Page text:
Python: performance analysis with pyinstrument

Time:2022-6-20

Guidance

In computing intensive computing or some web applications, we often need to do performance analysis on the code. In Python, the most primitive method is to usetimeIn packagetimeFunction in seconds:

from time import sleep, time

def func1():
    sleep(0.001)

def func2():
    sleep(2)
    
begin1 = time()
func1()
end1 = time()


begin2 = time()
func2()
end2 = time()
print("func1 consume: %f, func2 consume:%f, func3 consume: %f"\
    % (end1-begin1, end2-begin2, end2-begin1))

The console outputs are as follows:

func1 consume: 0.001271, func2 consume:2.000421, func3 consume: 2.001692

Basic usage of pyinstrument

But once there are more functions, this method is obviously too complicated. Similar to cprofile in C language, python also has special performance analysis toolspyinstrument(the library is not built-in and needs to be installed by conda/pip). We can use it in complex projects to replace the simpletime.time()

First, let’s take a look at the basic usage. Its framework is as follows:

from pyinstrument import Profiler
from time import sleep

def func1():
    sleep(0.1)

def func2():
    sleep(2)

profiler = Profiler()
profiler.start()

#Here is the code you want to analyze. Here we analyze func1 and func2 functions
func1()
func2()

profiler.stop()

profiler.print()

It can be seen that the tool also successfully analyzed the running time of functions, and pointed out that the func2 function running for 2S is a performance bottleneck:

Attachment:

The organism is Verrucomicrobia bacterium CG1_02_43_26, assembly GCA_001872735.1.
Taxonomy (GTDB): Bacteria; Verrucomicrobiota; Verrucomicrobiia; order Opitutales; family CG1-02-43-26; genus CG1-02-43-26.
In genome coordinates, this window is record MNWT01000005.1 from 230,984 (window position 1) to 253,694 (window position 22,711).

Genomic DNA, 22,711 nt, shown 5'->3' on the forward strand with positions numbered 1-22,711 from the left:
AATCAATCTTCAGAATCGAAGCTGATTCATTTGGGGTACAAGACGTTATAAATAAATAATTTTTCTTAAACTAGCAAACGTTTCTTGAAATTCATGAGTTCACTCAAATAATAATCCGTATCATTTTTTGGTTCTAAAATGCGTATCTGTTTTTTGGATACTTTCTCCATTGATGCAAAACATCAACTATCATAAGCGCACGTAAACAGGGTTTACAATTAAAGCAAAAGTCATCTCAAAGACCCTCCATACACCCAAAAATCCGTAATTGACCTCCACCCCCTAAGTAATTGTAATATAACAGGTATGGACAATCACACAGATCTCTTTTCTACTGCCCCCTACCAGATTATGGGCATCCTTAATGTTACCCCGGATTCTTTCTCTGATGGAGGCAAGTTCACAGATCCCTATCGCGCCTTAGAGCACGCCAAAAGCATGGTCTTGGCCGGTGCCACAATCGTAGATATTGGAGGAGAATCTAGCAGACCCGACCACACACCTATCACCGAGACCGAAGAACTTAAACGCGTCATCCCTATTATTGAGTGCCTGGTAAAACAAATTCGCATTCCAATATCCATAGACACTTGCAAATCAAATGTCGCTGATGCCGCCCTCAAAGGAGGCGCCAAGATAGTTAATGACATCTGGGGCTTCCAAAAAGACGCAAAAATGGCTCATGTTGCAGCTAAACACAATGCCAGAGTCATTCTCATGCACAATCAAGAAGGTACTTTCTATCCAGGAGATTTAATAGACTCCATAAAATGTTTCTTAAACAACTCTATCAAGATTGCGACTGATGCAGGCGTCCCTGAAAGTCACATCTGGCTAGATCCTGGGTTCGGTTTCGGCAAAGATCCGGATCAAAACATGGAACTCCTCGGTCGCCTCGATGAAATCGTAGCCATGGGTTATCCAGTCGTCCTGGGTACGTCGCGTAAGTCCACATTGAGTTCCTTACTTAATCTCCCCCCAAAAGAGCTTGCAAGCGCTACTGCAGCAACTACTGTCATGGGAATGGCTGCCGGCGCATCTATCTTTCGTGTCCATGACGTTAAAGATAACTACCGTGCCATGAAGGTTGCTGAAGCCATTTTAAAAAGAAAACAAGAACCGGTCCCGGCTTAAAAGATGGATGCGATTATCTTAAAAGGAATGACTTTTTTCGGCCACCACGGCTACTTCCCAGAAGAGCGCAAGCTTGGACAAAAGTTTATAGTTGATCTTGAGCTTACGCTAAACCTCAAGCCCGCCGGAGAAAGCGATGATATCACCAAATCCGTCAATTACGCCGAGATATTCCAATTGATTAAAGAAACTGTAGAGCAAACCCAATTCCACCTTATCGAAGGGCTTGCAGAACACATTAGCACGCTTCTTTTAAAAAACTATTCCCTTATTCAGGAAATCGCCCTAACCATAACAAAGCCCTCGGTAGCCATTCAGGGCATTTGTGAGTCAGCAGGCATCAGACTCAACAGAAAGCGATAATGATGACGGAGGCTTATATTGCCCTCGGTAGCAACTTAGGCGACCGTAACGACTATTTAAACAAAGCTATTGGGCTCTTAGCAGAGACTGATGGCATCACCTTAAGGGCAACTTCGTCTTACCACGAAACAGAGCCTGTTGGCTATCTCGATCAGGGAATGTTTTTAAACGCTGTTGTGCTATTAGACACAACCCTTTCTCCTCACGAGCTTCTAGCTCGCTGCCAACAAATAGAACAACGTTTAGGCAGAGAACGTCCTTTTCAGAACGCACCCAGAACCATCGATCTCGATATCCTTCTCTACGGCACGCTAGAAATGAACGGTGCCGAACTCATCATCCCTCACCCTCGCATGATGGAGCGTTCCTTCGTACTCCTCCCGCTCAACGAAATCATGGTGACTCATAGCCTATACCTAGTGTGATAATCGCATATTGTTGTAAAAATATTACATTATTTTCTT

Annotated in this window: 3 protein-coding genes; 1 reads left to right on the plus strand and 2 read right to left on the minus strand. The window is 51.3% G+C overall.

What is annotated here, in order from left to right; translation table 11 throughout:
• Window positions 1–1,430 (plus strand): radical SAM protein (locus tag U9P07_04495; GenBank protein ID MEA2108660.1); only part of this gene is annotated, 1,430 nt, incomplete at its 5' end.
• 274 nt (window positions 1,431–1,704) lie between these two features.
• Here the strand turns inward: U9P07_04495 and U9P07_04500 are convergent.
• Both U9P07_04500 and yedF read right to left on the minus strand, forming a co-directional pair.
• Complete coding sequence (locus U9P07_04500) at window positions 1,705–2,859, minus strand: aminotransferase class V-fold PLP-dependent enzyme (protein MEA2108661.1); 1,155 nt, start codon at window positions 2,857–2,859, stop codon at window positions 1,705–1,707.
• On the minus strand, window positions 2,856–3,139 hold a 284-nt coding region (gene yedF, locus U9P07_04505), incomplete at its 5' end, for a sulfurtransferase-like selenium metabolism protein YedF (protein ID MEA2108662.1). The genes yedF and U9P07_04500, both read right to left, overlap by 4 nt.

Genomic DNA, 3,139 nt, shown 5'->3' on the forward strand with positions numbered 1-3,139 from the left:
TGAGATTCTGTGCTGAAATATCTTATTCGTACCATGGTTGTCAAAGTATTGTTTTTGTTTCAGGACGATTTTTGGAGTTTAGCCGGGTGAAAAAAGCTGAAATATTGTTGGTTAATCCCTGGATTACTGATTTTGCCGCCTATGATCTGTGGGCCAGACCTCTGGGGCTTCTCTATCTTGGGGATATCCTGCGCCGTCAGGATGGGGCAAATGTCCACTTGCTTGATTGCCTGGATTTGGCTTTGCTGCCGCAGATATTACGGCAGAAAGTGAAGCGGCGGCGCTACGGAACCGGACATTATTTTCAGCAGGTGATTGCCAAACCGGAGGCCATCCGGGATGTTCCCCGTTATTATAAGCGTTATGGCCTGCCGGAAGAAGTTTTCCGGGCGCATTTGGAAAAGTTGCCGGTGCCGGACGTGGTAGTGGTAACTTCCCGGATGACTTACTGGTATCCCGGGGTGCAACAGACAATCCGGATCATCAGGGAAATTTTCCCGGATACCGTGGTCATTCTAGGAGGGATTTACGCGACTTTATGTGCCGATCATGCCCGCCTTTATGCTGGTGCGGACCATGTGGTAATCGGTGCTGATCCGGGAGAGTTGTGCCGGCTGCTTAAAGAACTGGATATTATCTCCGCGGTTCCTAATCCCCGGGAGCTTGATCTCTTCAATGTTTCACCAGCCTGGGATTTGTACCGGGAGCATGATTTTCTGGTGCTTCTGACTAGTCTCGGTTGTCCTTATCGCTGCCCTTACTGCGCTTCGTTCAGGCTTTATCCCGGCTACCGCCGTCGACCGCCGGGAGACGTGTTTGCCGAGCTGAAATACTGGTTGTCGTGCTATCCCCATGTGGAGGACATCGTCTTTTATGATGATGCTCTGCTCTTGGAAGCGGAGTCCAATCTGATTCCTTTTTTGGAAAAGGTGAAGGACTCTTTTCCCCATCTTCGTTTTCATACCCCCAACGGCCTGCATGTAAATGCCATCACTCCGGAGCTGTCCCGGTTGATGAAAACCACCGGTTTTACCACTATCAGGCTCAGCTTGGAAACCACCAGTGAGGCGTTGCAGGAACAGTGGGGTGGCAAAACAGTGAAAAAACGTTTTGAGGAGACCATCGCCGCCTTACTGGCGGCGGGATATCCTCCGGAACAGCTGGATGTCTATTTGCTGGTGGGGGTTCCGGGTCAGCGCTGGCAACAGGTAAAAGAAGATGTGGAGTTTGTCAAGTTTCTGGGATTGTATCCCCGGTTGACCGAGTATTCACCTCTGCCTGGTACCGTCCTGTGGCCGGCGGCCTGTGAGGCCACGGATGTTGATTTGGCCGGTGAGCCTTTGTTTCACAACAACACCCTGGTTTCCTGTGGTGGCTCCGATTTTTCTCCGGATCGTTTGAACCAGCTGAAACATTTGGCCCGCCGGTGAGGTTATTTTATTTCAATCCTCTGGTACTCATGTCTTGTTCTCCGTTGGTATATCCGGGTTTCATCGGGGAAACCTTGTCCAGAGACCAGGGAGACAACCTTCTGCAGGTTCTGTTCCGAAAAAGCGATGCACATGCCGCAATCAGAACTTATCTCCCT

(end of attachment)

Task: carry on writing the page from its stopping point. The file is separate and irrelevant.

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If we further reduce the running time of the function:

def func3():
    sleep(0.0001)

profiler = Profiler()
profiler.start()

func3()

profiler.stop()

profiler.print()

No samples were recorded is displayed as follows:
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This is because the running time of your code is less than 1ms. If you still want to analyze this code, you can choose to adjust the interval value to be smaller than the default 0.001 (1ms). For example:

profiler = Profiler(interval=0.0001)

At this point, you will find that func3 can also be detected:

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In addition, if you want to view the analysis results in the browser, you can use theprofiler.open_in_browser()replaceprofiler.print()Console printout for:

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You can also useprofiler.output_html()Output the profile as HTML.

Analyzing Web response performance in flask

We can also perform performance analysis on flask applications. The specific usage is as follows:

from flask import Flask, g, make_response, request
app = Flask(__name__)

@app.before_request
def before_request():
    if "profile" in request.args:
        g.profiler = Profiler()
        g.profiler.start()


@app.after_request
def after_request(response):
    if not hasattr(g, "profiler"):
        return response
    g.profiler.stop()
    output_html = g.profiler.output_html()
    return make_response(output_html)

In this way, the program will detect the?profileParameter, if detected, the analysis will start. After running the request of the profiler, it will generate an HTML output instead of the real response and return.

reference resources